Naturally, at some point, compromises are to be made in the power by sharing responsibility.

Parents need to be meticulous while dealing with their children and keep tabs on what part of their brain is dominant in different situations.

Setting limits and boundaries is also important.

While sometimes, it’s not necessary to engage at all. Silence can do the trick.

Lesson #5: Our memories are not really recorded videos.

The author discusses two different types of memory in the book: Implicit and Explicit.

Many of us think of our memories as recorded videos, don’t we?

But they are not exactly that.

Try thinking about a past event. Recall a movie you watched earlier.

You won’t be able to recall it with full accuracy.

When we recall our past memories, we tend to distort them.

If two people watch the same movie today and try to recall it a month later, they will likely tell different stories.

Don’t get this wrong: This doesn’t mean that they will remember all the things incorrectly.

They might very well remember many things precisely.

But some parts of their story may not accurately represent what really happened.

Our minds don’t really function like computer hard disks.

As we are constantly firing neurons and making new connections, the things we remember may become distorted.

When we recall something, we are using our explicit memory.

But this isn’t the only memory we have.

Remember, we also have habits.

Our habits are implicit memories.

You don’t need to learn to type on your keyboard again, once you have learned it. All the processing is stored somewhere in the brain, so we don’t need to start from scratch every time.

Pretty convenient, isn’t it?

We are unconsciously using these memories all the time.

And to have more in-depth understanding about them is very crucial.

Memories play a big role when it comes to dealing with bad experiences. And the stories you tell yourself affect how quickly you move on from them.

Experiences can be good or bad, but whether you want to keep clinging to them and feel sad, it’s your choice.

“How to deal with bad experiences” is a skill parents should try to teach their kids.

This helps children become more mature as they grow up.

The author suggests that if parents encourage children to discuss their daily experiences and feelings, they will become more self-aware, which is important in life.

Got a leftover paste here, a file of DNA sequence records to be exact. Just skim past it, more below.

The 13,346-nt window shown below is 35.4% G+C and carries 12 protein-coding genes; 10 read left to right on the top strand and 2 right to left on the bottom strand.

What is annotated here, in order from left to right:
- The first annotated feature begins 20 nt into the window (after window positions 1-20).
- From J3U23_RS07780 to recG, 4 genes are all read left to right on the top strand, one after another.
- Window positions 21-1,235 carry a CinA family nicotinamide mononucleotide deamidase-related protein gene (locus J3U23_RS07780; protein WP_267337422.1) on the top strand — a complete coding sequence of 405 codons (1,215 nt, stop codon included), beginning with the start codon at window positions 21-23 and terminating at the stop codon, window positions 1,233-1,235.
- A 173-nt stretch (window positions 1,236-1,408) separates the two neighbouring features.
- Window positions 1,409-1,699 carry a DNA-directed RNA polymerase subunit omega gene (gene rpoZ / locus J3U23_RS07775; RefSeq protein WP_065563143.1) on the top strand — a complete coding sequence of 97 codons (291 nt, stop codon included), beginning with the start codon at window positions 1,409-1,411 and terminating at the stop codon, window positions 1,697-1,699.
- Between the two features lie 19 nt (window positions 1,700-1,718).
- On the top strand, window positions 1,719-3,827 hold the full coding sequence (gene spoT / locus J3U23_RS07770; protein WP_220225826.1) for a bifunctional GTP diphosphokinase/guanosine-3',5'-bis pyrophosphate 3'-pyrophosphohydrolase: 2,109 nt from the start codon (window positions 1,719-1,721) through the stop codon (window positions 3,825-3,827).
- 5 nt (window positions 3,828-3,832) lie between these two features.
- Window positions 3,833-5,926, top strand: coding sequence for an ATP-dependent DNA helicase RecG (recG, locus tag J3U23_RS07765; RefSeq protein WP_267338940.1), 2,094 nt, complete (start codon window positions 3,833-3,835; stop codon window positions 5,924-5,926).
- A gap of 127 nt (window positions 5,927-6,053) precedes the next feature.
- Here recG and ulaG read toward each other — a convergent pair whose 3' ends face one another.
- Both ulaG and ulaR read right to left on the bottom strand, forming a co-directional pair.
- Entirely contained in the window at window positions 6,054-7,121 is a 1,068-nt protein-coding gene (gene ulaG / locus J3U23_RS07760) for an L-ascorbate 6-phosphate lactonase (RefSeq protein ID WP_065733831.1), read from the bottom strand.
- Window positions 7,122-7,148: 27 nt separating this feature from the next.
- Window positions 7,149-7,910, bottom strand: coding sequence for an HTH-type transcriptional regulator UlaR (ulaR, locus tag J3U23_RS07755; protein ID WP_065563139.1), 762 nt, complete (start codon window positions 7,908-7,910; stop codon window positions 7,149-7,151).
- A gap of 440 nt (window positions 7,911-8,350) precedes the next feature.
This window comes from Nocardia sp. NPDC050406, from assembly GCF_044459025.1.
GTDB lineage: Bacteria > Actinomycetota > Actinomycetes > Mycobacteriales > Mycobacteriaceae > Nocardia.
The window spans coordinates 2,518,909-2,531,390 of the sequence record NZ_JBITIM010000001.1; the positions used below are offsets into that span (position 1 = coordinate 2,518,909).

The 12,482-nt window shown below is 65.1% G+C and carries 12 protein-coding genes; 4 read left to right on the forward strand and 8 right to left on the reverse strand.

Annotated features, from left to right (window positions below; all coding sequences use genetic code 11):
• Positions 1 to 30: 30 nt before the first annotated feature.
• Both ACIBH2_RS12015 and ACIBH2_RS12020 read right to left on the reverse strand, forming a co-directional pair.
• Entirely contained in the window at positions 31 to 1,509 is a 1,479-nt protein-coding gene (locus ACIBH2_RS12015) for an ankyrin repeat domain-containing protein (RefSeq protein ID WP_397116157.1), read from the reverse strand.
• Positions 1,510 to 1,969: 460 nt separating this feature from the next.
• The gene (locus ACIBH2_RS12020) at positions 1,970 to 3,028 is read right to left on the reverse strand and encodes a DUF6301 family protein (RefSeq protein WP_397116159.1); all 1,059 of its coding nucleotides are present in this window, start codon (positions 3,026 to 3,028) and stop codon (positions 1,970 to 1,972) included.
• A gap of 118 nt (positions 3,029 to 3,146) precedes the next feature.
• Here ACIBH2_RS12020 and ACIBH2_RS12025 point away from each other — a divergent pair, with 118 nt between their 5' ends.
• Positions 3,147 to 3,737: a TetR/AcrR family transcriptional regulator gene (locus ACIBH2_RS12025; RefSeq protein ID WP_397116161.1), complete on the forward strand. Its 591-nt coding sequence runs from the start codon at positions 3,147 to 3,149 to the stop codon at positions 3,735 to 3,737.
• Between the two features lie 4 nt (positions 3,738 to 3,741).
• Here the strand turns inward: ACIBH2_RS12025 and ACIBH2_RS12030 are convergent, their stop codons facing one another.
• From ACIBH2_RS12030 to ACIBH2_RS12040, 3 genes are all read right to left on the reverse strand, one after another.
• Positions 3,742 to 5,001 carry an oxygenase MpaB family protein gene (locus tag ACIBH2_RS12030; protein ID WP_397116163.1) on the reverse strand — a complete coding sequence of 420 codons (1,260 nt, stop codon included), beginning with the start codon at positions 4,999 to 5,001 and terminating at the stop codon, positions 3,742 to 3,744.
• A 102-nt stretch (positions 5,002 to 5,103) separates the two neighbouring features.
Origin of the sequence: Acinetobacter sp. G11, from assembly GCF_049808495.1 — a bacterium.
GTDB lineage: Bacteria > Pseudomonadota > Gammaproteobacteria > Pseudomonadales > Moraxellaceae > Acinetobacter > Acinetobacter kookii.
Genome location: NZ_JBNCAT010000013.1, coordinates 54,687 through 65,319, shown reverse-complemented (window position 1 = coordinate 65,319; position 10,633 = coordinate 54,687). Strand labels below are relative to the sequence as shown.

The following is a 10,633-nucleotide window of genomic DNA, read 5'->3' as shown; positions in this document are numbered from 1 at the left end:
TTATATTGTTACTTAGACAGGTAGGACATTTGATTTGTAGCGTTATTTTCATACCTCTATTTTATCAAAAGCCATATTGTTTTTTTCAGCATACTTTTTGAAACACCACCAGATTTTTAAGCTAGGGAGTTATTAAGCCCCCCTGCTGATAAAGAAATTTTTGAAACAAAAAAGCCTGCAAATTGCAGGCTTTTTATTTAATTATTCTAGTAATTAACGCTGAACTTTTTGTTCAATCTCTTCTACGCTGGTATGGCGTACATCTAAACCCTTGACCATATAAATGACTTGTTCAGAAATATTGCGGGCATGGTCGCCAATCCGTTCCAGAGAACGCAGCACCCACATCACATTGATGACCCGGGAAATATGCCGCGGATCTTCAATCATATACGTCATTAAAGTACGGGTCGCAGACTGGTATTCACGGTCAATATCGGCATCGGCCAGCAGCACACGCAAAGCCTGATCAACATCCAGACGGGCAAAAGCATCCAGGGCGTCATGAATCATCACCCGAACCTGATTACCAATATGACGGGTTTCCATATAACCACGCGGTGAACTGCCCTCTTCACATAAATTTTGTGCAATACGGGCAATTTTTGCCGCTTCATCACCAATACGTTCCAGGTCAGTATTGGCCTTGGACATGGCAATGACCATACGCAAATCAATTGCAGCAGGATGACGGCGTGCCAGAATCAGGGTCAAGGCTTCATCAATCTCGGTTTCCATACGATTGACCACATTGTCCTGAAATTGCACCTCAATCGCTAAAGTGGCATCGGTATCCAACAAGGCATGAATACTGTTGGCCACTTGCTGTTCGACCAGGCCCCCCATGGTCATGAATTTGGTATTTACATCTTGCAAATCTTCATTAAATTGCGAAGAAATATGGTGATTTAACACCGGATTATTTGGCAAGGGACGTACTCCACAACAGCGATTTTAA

The only challenge is that you can’t transfer your understanding of life to your kids.

You have to allow them to develop their own understanding by discovering their true emotions and feelings and understanding them.

Lesson #6: Teach your kids that emotions and feelings are temporary.

Children often worry about silly things that don’t make any sense in the long term.

They are acting on the basis of their feelings all the time, they lack maturity obviously, and it’s not their fault.

We all behave like that when we are children.

The problem with feelings is that they don’t allow us to think clearly.

When the emotions are flooding your mind, it’s difficult to assess the situation properly. And you become more prone to making bad decisions.

This is why it’s important that parents teach these things to their children as early as possible.

Now, some parents will think that this will be impossible. Because it’s difficult for even adults to accept their feelings and watch their internal world.

But the catch is: Children have a much higher possibility of learning quickly.

You just need to train them the right way.

For instance, you can give them fun exercises like:

  • Writing down what they are feeling in the present moment.
  • Writing down what kind of experiences made them feel good or bad throughout the day.
  • Documenting what kinds of feelings they want to experience more and why.

Over time, children must realize that feelings and emotions are temporary. And over-reliance on them is not useful to make wise decisions.

This will help them calm down during tough situations. For example, if they experience a failure, they won’t cry all day and move on quickly.

This will also help them build discipline.

This will help them realize that all people have good and bad times.

Knowing the internal world is the most important thing in the world. And must be taught to all the children by their parents.

But again, parents must learn it first because it can be challenging to pass on wisdom to your children. It requires great thoughtfulness and care.

The relationship that children have with their parents also determines how socially adept they are, including how well they communicate with and empathize with others.

Parents can teach their children so many things while playing together and make life fun.

The Whole Brain Child Review

Sale
The Whole-Brain Child: 12 Revolutionary Strategies to Nurture Your Child’s Developing Mind
  • Bantam, A nice option for a Book Lover
  • Condition : Good
  • Ideal for Gifting
  • Siegel M.D., Daniel J. J. (Author)
  • English (Publication Language)

Last update on 2024-05-18 / Affiliate links / Images from Amazon

The book is beneficial for parents.

The best part is that it discusses building self-awareness and discipline, which are essential traits for all individuals in today’s world.

It will help parents connect with their children more easily.

It was a great read.

You can buy the book in your preferable format below.

Get the Audiobook: Listen free with Audible Trial

Get the Paperback version: View price on Amazon

Get the Hardcover version: View price on Amazon

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Shami Manohar


The Brain Behind Wizbuskout.com

I am Shami Manohar, the founder of WizBuskOut. My obsession with non-fiction books has fueled me with the energy to create this website. I read at least one book every week on topics such as business, critical thinking, mindset, psychology, and more.